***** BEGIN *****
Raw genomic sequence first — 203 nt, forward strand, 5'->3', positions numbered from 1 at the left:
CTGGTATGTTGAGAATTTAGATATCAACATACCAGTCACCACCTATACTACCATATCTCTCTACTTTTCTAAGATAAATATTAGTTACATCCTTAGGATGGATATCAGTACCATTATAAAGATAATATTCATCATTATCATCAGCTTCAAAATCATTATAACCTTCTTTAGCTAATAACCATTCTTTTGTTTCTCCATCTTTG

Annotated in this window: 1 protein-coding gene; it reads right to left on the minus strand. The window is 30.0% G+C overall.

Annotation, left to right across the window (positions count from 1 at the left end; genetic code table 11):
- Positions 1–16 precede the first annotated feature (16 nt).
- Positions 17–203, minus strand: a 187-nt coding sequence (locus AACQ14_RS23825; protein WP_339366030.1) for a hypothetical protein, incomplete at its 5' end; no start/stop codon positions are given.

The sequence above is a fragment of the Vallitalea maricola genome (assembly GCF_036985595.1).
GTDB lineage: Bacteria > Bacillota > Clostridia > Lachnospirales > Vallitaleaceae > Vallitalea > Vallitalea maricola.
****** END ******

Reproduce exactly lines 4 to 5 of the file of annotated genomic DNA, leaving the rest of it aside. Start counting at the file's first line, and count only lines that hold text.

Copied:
Annotation, left to right across the window (positions count from 1 at the left end; genetic code table 11):
- Positions 1–16 precede the first annotated feature (16 nt).